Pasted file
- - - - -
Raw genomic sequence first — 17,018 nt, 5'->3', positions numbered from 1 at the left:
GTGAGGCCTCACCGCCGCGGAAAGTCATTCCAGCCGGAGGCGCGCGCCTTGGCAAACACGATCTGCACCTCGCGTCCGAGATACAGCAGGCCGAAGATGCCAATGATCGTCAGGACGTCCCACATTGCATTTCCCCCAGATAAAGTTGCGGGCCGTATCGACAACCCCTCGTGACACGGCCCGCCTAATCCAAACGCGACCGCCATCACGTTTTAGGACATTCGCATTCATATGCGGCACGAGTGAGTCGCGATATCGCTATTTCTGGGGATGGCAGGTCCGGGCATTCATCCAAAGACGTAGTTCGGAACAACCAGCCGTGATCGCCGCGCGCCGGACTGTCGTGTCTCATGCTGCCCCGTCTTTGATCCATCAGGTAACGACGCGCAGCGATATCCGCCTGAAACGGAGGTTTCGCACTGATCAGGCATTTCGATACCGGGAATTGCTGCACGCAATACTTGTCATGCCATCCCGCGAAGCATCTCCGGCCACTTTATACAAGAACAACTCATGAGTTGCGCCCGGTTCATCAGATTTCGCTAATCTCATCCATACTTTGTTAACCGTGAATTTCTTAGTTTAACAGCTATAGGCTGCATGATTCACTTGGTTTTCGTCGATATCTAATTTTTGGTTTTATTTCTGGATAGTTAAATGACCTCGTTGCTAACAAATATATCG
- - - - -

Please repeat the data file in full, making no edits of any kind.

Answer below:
Raw genomic sequence first — 17,018 nt, 5'->3', positions numbered from 1 at the left:
GTGAGGCCTCACCGCCGCGGAAAGTCATTCCAGCCGGAGGCGCGCGCCTTGGCAAACACGATCTGCACCTCGCGTCCGAGATACAGCAGGCCGAAGATGCCAATGATCGTCAGGACGTCCCACATTGCATTTCCCCCAGATAAAGTTGCGGGCCGTATCGACAACCCCTCGTGACACGGCCCGCCTAATCCAAACGCGACCGCCATCACGTTTTAGGACATTCGCATTCATATGCGGCACGAGTGAGTCGCGATATCGCTATTTCTGGGGATGGCAGGTCCGGGCATTCATCCAAAGACGTAGTTCGGAACAACCAGCCGTGATCGCCGCGCGCCGGACTGTCGTGTCTCATGCTGCCCCGTCTTTGATCCATCAGGTAACGACGCGCAGCGATATCCGCCTGAAACGGAGGTTTCGCACTGATCAGGCATTTCGATACCGGGAATTGCTGCACGCAATACTTGTCATGCCATCCCGCGAAGCATCTCCGGCCACTTTATACAAGAACAACTCATGAGTTGCGCCCGGTTCATCAGATTTCGCTAATCTCATCCATACTTTGTTAACCGTGAATTTCTTAGTTTAACAGCTATAGGCTGCATGATTCACTTGGTTTTCGTCGATATCTAATTTTTGGTTTTATTTCTGGATAGTTAAATGACCTCGTTGCTAACAAATATATCG